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Midcoast offshore wind project could help power Maine

The wind turbines would stand 600 feet tall and would float off the coast of Maine.

PORTLAND, Maine — Chris Wissman sat on the Portland waterfront on a foggy morning, sounding both impressed and optimistic about building the country’s first floating offshore wind turbine off the coast of Maine.

“Put this next to the Empire State Building — its two-thirds the height of the Empire State Building,” Wissman said.

The New England Aqua Ventus project has two primary components: the tower, with the turbine on top, and the floating platform it sits on.

Both will be huge, he said.

“So this scale is almost unbelievable. [The platform] is 15,000 tons of concrete and rebar, with three arms, shaped like a 'Y' in three directions, a football field across."

He explained the structure will be built of three, massive concrete cylinders, all connected, that will stand 80 or more feet high on land. However, about two-thirds of that structure will float underwater when complete.

Mounted on top will be the biggest wind turbine built in Maine, and one of the biggest in the country.

“And part of the idea is these turbines can be anywhere from 600 to 800 feet tall, and that’s part of the idea to be that far offshore where no one can see them.”

This first floating turbine, however, will be very visible. It will be located about 11 miles out to sea from the Boothbay-Pemaquid area of the midcoast, and just over two miles off Monhegan island, a popular summer destination for tourists and artists, with a year-round population of 64 in the last census.

The location was chosen more than a decade ago by the Maine Legislature as a test site to build the first floating offshore platform, using technology developed by the University of Maine.

After years of engineering studies and tests, and two unsuccessful efforts to secure a route for the underwater cable, the project now appears on track. Wissman predicts it will be built as early as 2025. 

“I’m highly confident this will happen,” he said.

“This project fits right into Maine’s plan of one, 10, 100. First one turbine, then 10 turbines, then commercial scale.”

Expanding to a large, commercial-scale development in the Gulf of Maine is likely many years in the future, Wissman admitted, although the federal Bureau of Ocean Energy Management is already working on plans to sell ocean leases in the coming years for others to develop the offshore wind resources as a way to generate electricity with no climate-harming fossil fuel emissions.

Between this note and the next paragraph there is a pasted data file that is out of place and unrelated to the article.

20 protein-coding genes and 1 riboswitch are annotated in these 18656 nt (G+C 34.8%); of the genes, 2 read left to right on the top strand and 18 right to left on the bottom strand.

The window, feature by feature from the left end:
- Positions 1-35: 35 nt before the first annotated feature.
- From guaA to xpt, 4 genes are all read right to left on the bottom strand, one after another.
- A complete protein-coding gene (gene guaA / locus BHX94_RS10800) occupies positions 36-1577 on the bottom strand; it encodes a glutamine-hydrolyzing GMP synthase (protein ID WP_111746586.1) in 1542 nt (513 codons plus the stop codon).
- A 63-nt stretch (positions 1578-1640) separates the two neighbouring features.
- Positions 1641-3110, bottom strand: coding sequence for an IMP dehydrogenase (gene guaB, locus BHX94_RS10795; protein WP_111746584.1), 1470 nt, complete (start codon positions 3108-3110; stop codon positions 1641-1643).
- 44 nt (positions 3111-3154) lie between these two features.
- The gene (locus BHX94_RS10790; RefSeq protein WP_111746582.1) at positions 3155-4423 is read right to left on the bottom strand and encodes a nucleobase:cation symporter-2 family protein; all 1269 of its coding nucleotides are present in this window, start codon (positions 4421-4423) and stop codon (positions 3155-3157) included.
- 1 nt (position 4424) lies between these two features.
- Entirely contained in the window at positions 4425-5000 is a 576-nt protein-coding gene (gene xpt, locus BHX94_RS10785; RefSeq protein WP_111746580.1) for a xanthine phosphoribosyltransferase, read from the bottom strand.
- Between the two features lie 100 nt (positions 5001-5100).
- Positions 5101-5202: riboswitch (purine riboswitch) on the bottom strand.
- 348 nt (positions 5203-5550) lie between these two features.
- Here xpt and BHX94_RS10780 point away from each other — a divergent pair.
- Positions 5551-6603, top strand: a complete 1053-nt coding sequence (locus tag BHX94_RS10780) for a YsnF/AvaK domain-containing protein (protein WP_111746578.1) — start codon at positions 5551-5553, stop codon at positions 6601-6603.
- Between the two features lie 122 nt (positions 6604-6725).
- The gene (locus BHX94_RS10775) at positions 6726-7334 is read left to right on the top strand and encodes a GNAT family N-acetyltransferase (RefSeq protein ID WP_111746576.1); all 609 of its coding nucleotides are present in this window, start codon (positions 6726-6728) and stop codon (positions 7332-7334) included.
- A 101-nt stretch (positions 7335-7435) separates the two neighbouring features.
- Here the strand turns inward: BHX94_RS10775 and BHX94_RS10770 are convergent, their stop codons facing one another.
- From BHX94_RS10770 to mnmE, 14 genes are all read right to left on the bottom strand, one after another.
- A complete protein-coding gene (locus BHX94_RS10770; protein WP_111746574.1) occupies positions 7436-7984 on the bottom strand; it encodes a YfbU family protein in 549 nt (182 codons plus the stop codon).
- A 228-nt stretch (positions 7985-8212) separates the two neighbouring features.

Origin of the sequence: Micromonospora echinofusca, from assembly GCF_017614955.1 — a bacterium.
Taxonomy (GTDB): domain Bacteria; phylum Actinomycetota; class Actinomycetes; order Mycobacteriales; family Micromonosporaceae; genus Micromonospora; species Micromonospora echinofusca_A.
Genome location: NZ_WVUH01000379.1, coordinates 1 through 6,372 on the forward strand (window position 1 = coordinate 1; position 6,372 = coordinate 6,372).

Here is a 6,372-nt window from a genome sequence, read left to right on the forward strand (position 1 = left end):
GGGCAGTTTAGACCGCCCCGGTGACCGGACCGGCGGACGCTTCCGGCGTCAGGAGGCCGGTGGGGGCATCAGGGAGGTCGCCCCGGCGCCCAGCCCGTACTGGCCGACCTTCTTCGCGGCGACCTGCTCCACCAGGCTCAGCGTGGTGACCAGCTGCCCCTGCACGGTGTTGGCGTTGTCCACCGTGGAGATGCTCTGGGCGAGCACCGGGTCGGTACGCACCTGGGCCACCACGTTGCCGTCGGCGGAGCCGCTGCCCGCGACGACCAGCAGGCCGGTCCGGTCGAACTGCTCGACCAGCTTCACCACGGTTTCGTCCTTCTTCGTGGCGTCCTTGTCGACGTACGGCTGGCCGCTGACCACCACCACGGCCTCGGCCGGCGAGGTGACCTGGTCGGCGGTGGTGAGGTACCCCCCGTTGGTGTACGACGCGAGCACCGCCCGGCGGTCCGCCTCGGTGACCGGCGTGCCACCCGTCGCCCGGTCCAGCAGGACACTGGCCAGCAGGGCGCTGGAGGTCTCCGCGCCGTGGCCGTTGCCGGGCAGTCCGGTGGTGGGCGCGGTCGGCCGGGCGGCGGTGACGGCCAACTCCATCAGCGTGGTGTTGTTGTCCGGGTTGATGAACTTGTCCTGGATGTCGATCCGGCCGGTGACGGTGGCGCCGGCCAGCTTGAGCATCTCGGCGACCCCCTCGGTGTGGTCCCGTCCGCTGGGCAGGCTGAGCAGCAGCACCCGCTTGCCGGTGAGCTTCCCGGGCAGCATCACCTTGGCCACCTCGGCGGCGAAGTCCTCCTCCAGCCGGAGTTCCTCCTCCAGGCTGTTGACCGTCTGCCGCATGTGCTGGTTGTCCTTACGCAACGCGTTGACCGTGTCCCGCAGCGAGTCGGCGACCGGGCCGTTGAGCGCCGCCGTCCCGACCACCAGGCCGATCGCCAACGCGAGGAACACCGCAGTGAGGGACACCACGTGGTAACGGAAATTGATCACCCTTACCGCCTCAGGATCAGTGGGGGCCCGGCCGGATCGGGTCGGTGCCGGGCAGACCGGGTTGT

Developing offshore wind power is a major piece of Maine’s climate plan, and Governor Janet Mills has already designated a site far beyond Monhegan, 20 to 30 miles out to sea, to create a “research array” of floating turbines. 

The proposal originally suggested the development could start in 5 years, but that time frame is far from clear. That area of the ocean is federal waters, and the state has asked the federal government to approve the site for the purpose before any other private entities can seek leases.

Wissman is CEO of Diamond Offshore Wind, a subsidiary of Mitsubishi Corporation, which is also partnering with RWE Renewables of Europe to build the Monhegan project using the UMaine platform designs.

“Both companies are part of the worldwide movement of traditional power companies migrating from fossil fuels to renewables,” Wissman said, agreeing that the two large corporations clearly see potential in future commercial offshore wind development.

“Offshore wind started with fixed foundations in shallow waters, and it's gone to deeper and deeper water,” Wissman explained. “But we don’t have enough shallow water real estate available. So the normal migration is to go farther offshore into deeper water, and two-thirds of the power available from offshore winds is in deeper water that can only be satisfied by floating turbines. “

And the Gulf of Maine, which Sen. Angus King has called “the Saudi Arabia of wind," is only suited to float platforms, according to Wissman. 

That makes the Monhegan project an important test of the technology.